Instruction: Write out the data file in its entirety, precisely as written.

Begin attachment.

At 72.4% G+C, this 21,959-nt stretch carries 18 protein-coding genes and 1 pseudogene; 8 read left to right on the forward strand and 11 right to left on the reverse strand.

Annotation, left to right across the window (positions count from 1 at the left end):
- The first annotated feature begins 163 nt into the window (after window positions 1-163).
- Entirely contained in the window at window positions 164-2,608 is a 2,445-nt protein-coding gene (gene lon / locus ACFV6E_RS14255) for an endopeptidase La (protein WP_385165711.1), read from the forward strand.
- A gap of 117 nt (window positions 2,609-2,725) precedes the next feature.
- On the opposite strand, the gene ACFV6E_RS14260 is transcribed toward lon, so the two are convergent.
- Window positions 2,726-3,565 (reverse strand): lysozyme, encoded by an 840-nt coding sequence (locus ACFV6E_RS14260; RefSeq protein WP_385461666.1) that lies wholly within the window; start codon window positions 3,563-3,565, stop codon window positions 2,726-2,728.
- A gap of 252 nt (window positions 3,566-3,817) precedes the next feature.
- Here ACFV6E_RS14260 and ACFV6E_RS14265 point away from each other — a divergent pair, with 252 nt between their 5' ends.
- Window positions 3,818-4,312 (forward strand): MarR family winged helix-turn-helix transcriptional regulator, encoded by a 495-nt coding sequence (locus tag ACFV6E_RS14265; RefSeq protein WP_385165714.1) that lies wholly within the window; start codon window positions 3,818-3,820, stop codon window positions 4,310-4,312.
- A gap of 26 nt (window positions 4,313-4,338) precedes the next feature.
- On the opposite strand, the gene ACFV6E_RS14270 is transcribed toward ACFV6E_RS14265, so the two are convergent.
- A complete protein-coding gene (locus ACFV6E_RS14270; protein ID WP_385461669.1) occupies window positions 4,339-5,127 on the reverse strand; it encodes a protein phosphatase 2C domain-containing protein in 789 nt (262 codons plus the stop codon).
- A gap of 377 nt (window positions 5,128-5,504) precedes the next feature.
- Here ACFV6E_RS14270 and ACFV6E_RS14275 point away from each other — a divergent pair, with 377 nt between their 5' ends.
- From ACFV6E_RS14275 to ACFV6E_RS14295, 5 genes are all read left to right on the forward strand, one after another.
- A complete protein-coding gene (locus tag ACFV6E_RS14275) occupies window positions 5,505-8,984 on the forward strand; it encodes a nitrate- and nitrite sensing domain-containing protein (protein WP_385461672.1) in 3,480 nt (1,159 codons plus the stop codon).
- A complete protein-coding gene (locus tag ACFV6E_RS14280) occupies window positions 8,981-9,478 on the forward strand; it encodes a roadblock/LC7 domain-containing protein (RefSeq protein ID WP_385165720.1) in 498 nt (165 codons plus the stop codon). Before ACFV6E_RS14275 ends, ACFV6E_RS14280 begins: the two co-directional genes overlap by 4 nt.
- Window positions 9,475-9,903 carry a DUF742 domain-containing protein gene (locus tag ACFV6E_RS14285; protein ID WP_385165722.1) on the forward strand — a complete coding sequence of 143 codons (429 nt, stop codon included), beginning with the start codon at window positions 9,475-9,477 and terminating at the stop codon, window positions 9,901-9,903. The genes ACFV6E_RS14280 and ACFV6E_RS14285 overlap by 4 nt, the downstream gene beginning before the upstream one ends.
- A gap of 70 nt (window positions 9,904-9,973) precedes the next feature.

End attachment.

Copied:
At 72.4% G+C, this 21,959-nt stretch carries 18 protein-coding genes and 1 pseudogene; 8 read left to right on the forward strand and 11 right to left on the reverse strand.

Annotation, left to right across the window (positions count from 1 at the left end):
- The first annotated feature begins 163 nt into the window (after window positions 1-163).
- Entirely contained in the window at window positions 164-2,608 is a 2,445-nt protein-coding gene (gene lon / locus ACFV6E_RS14255) for an endopeptidase La (protein WP_385165711.1), read from the forward strand.
- A gap of 117 nt (window positions 2,609-2,725) precedes the next feature.
- On the opposite strand, the gene ACFV6E_RS14260 is transcribed toward lon, so the two are convergent.
- Window positions 2,726-3,565 (reverse strand): lysozyme, encoded by an 840-nt coding sequence (locus ACFV6E_RS14260; RefSeq protein WP_385461666.1) that lies wholly within the window; start codon window positions 3,563-3,565, stop codon window positions 2,726-2,728.
- A gap of 252 nt (window positions 3,566-3,817) precedes the next feature.
- Here ACFV6E_RS14260 and ACFV6E_RS14265 point away from each other — a divergent pair, with 252 nt between their 5' ends.
- Window positions 3,818-4,312 (forward strand): MarR family winged helix-turn-helix transcriptional regulator, encoded by a 495-nt coding sequence (locus tag ACFV6E_RS14265; RefSeq protein WP_385165714.1) that lies wholly within the window; start codon window positions 3,818-3,820, stop codon window positions 4,310-4,312.
- A gap of 26 nt (window positions 4,313-4,338) precedes the next feature.
- On the opposite strand, the gene ACFV6E_RS14270 is transcribed toward ACFV6E_RS14265, so the two are convergent.
- A complete protein-coding gene (locus ACFV6E_RS14270; protein ID WP_385461669.1) occupies window positions 4,339-5,127 on the reverse strand; it encodes a protein phosphatase 2C domain-containing protein in 789 nt (262 codons plus the stop codon).
- A gap of 377 nt (window positions 5,128-5,504) precedes the next feature.
- Here ACFV6E_RS14270 and ACFV6E_RS14275 point away from each other — a divergent pair, with 377 nt between their 5' ends.
- From ACFV6E_RS14275 to ACFV6E_RS14295, 5 genes are all read left to right on the forward strand, one after another.
- A complete protein-coding gene (locus tag ACFV6E_RS14275) occupies window positions 5,505-8,984 on the forward strand; it encodes a nitrate- and nitrite sensing domain-containing protein (protein WP_385461672.1) in 3,480 nt (1,159 codons plus the stop codon).
- A complete protein-coding gene (locus tag ACFV6E_RS14280) occupies window positions 8,981-9,478 on the forward strand; it encodes a roadblock/LC7 domain-containing protein (RefSeq protein ID WP_385165720.1) in 498 nt (165 codons plus the stop codon). Before ACFV6E_RS14275 ends, ACFV6E_RS14280 begins: the two co-directional genes overlap by 4 nt.
- Window positions 9,475-9,903 carry a DUF742 domain-containing protein gene (locus tag ACFV6E_RS14285; protein ID WP_385165722.1) on the forward strand — a complete coding sequence of 143 codons (429 nt, stop codon included), beginning with the start codon at window positions 9,475-9,477 and terminating at the stop codon, window positions 9,901-9,903. The genes ACFV6E_RS14280 and ACFV6E_RS14285 overlap by 4 nt, the downstream gene beginning before the upstream one ends.
- A gap of 70 nt (window positions 9,904-9,973) precedes the next feature.